When one looks at these numbers one can see that the growth of informal lending and the extremely high interest rates on informal lending represent a problem in China. But it does not impact a significant share of aggregate expenditures.

    The real problem lies with the banking system and the shadow banking system.

    TGR: Is this important credit market now poised to take Chinese aggregate demand down?

    MA: We doubt it. Interest rates in the banking system are negative in real terms. The banking system is still expanding at a double-digit annual rate. Interest rates in the shadow banking system are much higher; they are no doubt positive in real terms, but it appears they are not usurious. In any case, this credit is still being allowed to expand at a very rapid rate. Will the authorities be able to deal with problems in the banking system or shadow banking systems, which are the credit markets that matter?

    The answer is probably yes. The biggest credit excesses and the biggest white elephant fixed investments in this cycle lie with the local authorities. The Chinese government in one fell swoop removed half a trillion dollars of such loans off the backs of these local authorities. A half a trillion dollars! That is as large as the entire alleged informal credit market that everyone is getting so beared up about.

    Longer term, the Chinese economy is an out-of-control Ponzi economy. Labor force growth will go negative. Surplus labor in agriculture is depleting. Fixed investment is impossibly high relative to a falling warranted rate of growth. Very bad things will eventually happen. However, the Chinese economy is also an extreme command economy. Extraordinary measures will be taken to avert these very negative outcomes.

    The Chinese economy is highly indebted. The Chinese central government is not. Before the proverbial you-know-what hits the fan, the Chinese government will use its balance sheet to keep the white-elephant over-investment juggernaut going. Do not underestimate the fiscal capacity of the Chinese government and its willingness to use it. We do not think the excesses today in the Chinese informal credit market are a reason to get very beared up on China all of a sudden. The Chinese bear story will unfold progressively over a long time.

    The real threat in China is inflation. China’s fixed investment has become increasingly credit dependent. To keep the fixed-investment juggernaut going and avert a hard landing, there must be sustained rapid money and credit expansion. There is already a large monetary overhang. The combination of these flow and stock dynamics threaten a very high inflation down the road. Which again makes the long-term case for gold very bullish.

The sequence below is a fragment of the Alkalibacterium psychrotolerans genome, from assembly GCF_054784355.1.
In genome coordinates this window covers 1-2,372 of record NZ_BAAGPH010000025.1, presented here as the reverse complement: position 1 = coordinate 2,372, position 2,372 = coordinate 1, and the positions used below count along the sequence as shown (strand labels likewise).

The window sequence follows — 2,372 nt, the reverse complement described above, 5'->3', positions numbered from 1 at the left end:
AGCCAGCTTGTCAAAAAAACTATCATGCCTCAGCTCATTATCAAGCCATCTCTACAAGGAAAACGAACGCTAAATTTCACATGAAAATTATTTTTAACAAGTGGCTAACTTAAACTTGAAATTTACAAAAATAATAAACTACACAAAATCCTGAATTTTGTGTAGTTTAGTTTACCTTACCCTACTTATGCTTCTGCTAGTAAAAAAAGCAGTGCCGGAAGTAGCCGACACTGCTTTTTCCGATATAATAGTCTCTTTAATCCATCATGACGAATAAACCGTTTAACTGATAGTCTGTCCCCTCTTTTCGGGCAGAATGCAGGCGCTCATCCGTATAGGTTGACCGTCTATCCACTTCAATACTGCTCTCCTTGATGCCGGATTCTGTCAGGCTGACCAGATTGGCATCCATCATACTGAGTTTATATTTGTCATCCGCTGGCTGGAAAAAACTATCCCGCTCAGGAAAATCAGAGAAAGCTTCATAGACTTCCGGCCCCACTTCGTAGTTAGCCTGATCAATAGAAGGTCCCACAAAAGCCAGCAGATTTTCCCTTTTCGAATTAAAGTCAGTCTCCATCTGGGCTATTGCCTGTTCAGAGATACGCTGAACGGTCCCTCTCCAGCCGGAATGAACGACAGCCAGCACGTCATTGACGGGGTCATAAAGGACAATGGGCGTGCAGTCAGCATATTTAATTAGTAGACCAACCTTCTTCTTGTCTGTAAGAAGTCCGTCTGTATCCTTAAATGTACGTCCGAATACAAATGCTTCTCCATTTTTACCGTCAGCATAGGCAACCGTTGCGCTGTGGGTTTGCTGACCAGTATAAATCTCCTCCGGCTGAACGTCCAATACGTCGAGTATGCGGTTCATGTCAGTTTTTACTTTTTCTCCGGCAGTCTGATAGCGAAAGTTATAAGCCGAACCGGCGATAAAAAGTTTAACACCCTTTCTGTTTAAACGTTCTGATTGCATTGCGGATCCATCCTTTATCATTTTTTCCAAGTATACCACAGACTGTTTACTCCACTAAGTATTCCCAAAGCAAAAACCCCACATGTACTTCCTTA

TGR: Where is Pinetree getting its exposure to silver?

    MA: Apogee Silver Ltd. (APE:TSX.V). The company’s primary focus is the Pulacayo-Paca Property located in southwestern Bolivia. The property includes the historic Pulacayo mine, which was the second largest silver mine in Bolivia’s history with historical production exceeding 600 million ounces of silver. Although there is obviously some risk with dealing in Bolivia, there are still many operating mines and we feel the deposit warrants the risk.

    Southern Silver Exploration Corp. (SSV:TSX.V; SEG:Fkft) recently acquired the Cerro Las Minitas property in Durango, Mexico. There is a history of production right in the middle of the property and thus far, the company’s initial holes have been promising. This is a very early stage project and there is a lot more definition needed before a resource can be laid out; however, Southern Silver is in a good region and we feel the property certainly has potential.

    TGR: What are some investment themes that you expect to play out in the coming months?

    MA: We think that the markets could surprise again to the upside as we have apparently discounted a double dip recession, whereas a slowdown might be more accurate. This period might end up being closer to 1998 than 2008.

    The trouble with the view that we are heading for another 2008 is that all crises are different. But they do share one common element: the inability of markets to perceive that when a market discontinuity is fresh in the minds of investors (e.g., 2008); it seldom repeats until that institutional memory is dissipated. Now, I believe that European banks are insolvent conditional upon the PIIGS collectively being insolvent. Clearly, this is the case for Greece (although the European Central Bank (ECB) could easily forestall this if it keeps buying Greek debt), but for the others, this is unclear—and, particularly in the case of Spain and Italy, a function of the rates at which they can borrow. So while the ECB provides a liquidity backstop, they have the room to adjust. Of course, the missing ingredient is growth. Europe already looks as though it has slid into recession. I would argue that recession, as opposed to systemic risk and bank runs, is already priced into European stock markets. But nothing is certain.